Friday, May 04, 2007

Desiring-Repression and Ressentiment

I am going to say a few, very preliminary, words about the way that referring to “desiring one’s own repression” appears to rely on Nietzche’s ideas, and how an entire articulation of desire exists upon an armature of thinking which, as far as I know, finds its original formulation in Nietzsche’s “ On the Genealogy of Morals,” (GOM).

I feel that I have a duty to bring this material into the conversation, even though I feel that I am probably the least fit of us to do so. First of all, it would seem that for anyone interested in not only the use of the phrase “desiring one’s own repression,” but in social psychology in general, GOM suggests itself as an important source… It’s almost odd that we haven’t looked at it yet here at the Enlightenment Underground. Secondly, I am personally haunted by these ideas of Nietzsche, and I have been drawing on them – I just haven’t been very honest about it, to this point. I want to start being honest and explicit about it from now on, and this is the starting of that.

I make a direct link between “desiring one’s own repression” and ressentiment. ( By the way, I tip my hat to Orla on this – he has been explicit in making this link in his posts before now…) but I could also make the same link, I believe, by speaking of “desiring one’s own repression” and bad conscience, mauvais foi, false consciousness, or any of a variety of epistemologically and emotionally-twisted formulations which serve as a kind of secularized “theodicy” for explaining, for certain types of modern thinkers, the perpetuation of human malevolence. Even though I will be speaking only of ressentiment, what I say applies to these others. I think that if we are thorough-going enough in attacking ressentiment , all the other hydra-heads will be severed at the same time along with it. This can be a motivation for us, perhaps. (Then again, don’t hydra-heads multiply when severed?)

Before I make any severing swings, I want to prepare a few necks and a few chopping blocks. In GOM, in my way of reading him, Nietzsche makes a few very critical and very questionable moves. I suggest we look at these.

Very astonishingly – so astonishingly that it is hard to comprehend or appreciate – Nietzsche attempts to explain not only Christianity, but also the State – out of the spirit of ressentiment. AND...Not only Christianity and the State come out of the spirit of ressentiment, but also—get this—the “subject” is explained as an epiphenomenon of ressentiment. Our youthful, fun-loving and Dionysian Nietzsche explained the birth of tragedy out of the spirit of music, but the brooding, Teutonic, and insipiently-mad older Nietzsche will explain the birth of Christianity, the State, and the “subject” out of the spirit of ressentiment. That’s what’s become of Freddie’s line of flight by the time of GOM. He's no less ambitious and paints with strokes no less bold, but Nietzsche's palette has changed. I want to consider that this says something about Nietzschean " affirmation."

What is ressentiment? To what material conditions is ressentiment a response? By whom and for whom is ressentiment a response?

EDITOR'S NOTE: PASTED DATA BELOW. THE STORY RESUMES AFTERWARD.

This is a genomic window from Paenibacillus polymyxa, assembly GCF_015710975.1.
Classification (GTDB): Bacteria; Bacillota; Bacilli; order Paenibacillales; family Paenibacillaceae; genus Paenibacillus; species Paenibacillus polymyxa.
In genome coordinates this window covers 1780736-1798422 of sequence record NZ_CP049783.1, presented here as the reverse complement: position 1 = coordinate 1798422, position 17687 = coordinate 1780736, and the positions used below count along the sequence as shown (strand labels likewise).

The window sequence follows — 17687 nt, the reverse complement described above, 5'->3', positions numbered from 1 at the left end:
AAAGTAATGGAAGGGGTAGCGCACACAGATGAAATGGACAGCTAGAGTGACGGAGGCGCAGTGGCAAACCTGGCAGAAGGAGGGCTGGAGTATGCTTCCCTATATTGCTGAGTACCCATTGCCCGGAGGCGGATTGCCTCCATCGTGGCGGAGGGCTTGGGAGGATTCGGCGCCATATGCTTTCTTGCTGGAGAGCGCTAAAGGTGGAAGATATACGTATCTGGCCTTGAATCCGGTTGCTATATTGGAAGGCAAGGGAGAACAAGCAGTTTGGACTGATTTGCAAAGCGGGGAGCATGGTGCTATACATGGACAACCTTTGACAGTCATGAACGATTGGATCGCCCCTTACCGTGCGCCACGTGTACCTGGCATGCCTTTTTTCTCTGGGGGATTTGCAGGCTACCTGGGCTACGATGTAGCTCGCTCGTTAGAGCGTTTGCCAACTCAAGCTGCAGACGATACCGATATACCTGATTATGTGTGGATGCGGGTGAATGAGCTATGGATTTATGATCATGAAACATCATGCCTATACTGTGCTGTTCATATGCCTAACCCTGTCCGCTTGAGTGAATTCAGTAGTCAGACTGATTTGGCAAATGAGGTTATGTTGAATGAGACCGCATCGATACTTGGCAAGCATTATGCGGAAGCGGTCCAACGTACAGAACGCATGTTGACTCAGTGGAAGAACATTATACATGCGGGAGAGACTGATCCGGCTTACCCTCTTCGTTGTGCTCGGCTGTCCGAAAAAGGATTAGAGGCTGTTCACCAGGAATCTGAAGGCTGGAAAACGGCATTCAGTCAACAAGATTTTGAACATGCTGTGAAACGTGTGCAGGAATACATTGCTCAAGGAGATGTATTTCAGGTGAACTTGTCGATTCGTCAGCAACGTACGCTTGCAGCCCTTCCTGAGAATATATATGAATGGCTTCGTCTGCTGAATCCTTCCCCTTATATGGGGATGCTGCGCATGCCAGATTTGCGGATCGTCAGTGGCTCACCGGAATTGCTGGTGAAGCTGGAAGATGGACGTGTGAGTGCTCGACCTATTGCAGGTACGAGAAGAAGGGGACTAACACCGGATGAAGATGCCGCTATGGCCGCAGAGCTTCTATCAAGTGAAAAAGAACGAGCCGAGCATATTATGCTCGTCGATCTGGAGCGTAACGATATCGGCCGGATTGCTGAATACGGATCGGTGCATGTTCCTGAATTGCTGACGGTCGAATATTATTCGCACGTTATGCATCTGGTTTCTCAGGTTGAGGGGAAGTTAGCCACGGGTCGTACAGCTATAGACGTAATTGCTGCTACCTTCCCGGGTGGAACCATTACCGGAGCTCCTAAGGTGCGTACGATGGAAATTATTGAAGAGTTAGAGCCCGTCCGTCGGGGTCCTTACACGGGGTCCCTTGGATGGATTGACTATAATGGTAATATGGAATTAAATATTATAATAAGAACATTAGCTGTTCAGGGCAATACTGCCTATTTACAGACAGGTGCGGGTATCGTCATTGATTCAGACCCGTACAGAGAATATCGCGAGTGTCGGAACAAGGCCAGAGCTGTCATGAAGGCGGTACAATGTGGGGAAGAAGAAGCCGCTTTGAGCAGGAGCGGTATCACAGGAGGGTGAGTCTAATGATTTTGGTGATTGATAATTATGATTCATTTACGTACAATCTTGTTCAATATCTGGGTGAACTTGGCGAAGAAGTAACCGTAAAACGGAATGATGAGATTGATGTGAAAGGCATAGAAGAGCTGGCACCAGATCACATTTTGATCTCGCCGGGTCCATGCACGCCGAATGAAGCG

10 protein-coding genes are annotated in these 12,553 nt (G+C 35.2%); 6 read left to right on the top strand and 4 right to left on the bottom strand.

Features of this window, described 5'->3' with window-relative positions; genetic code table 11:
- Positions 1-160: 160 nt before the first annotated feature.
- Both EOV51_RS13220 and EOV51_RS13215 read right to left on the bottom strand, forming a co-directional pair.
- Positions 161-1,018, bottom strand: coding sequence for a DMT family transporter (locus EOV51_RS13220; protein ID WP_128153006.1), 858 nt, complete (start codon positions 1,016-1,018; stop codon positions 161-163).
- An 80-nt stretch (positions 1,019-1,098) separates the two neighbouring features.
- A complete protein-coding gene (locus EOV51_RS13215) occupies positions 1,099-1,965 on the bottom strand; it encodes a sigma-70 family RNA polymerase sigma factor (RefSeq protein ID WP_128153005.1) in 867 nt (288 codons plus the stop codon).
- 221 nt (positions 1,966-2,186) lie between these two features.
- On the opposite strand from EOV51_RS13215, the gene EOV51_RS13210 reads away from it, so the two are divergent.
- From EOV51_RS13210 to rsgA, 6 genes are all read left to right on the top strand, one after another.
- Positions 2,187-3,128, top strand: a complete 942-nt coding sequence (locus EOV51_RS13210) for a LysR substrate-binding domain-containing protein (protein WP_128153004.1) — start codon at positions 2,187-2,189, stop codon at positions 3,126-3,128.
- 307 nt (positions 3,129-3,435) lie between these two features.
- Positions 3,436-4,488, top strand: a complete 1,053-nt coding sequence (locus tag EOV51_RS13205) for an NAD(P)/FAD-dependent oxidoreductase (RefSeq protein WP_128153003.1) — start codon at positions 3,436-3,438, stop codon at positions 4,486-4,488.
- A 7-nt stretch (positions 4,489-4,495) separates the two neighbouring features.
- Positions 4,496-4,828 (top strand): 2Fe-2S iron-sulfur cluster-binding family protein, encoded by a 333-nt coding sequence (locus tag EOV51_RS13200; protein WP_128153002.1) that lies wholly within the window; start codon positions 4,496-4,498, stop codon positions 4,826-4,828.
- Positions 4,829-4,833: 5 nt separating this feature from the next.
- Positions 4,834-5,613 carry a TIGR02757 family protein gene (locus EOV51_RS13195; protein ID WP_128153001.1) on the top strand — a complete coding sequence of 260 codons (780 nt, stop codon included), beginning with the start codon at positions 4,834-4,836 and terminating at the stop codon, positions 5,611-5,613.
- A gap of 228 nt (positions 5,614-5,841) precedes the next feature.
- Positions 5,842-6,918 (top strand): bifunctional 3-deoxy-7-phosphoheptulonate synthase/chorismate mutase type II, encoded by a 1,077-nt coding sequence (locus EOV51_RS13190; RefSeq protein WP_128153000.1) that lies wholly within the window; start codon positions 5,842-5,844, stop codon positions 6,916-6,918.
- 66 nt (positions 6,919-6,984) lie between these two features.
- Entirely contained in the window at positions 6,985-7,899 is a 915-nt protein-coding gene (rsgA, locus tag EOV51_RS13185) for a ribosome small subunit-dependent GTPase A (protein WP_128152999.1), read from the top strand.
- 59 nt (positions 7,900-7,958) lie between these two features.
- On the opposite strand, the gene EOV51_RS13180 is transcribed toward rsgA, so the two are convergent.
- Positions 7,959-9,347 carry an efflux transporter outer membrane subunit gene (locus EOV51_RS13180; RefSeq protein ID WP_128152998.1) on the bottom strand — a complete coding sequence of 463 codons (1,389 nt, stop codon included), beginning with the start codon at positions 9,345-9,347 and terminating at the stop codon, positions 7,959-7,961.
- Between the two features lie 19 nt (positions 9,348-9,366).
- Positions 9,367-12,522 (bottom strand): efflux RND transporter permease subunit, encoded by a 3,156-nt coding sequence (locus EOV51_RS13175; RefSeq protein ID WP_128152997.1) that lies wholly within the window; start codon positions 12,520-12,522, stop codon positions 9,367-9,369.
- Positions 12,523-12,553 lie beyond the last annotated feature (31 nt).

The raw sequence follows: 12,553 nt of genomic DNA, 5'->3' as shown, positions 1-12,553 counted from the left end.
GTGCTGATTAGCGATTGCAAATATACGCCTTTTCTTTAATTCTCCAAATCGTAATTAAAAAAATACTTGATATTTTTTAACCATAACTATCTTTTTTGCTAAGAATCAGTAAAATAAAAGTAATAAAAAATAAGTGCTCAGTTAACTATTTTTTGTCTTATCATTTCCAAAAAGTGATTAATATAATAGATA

Nietzsche says: Ressentiment is born of the inability to respond actively. Ressentiment legitimates and justifies this inability. Ressentiment posits that it is possible to NOT ACT…that it is possible to respond WITHOUT ACTING. If ressentiment is actual, Kant's and most other 18th Century Enlightenment ideas about autonomy are devastated, because most of what Kant and these other thinkers believe to be freedom and agency is really something more like a system for protecting the pretences born out of being UNABLE TO RESPOND ACTIVELY.

It is quite plausible to me that my entire mental life – the ceaseless chatter of dialogue and courtroom and bedroom and ballroom and imagery of stadium, stage, movie, and dramatic landscape scenes which populate the inner sanctum of my mind—come from my inability to respond actively. If I had the capacity for an actual confrontation with my real-life antagonists, would I continue to mentally yell and bicker with the "enemy" who lives inside my head? If I could make love, and make it satisfactorily, would I require this compulsive and therefore burdensome sexual fantasy life, quite portable and quite uninterruptible? I really do have the distinct impression that all of this junk flitting and flowing through the screens in my soul are a substitute for living, which I have somehow, in a fool’s and devil’s bargain, accepted.

It's a mental life free to amuse itself in its own lack of freedom or agency. It's not a model of autonomy at all, even if I do from time to time find it possible to draw off some "theme" of freedom or autonomy from my fantastic mental froth.

These are preliminary words on a very lengthy subject…serving, I hope, the very modest intention to initiate a little more conscious attention to this neglected ( by us) background to the question of what the heck we are trying to say when we speak of “ desiring our own repression.” I will have more to say later.

1 Comments:

Blogger Orla said...

Thank you, Yusef, for this valuable contribution to the exploration of "desiring one's own suppression".

It is brave and personal. I look forward to your promised elaboration soon. Your Nietzschean angle is promising. We will delve into this.

It's too late in the night in my part of the world to respond now.

Write more, please.

Orla

7:12 PM  

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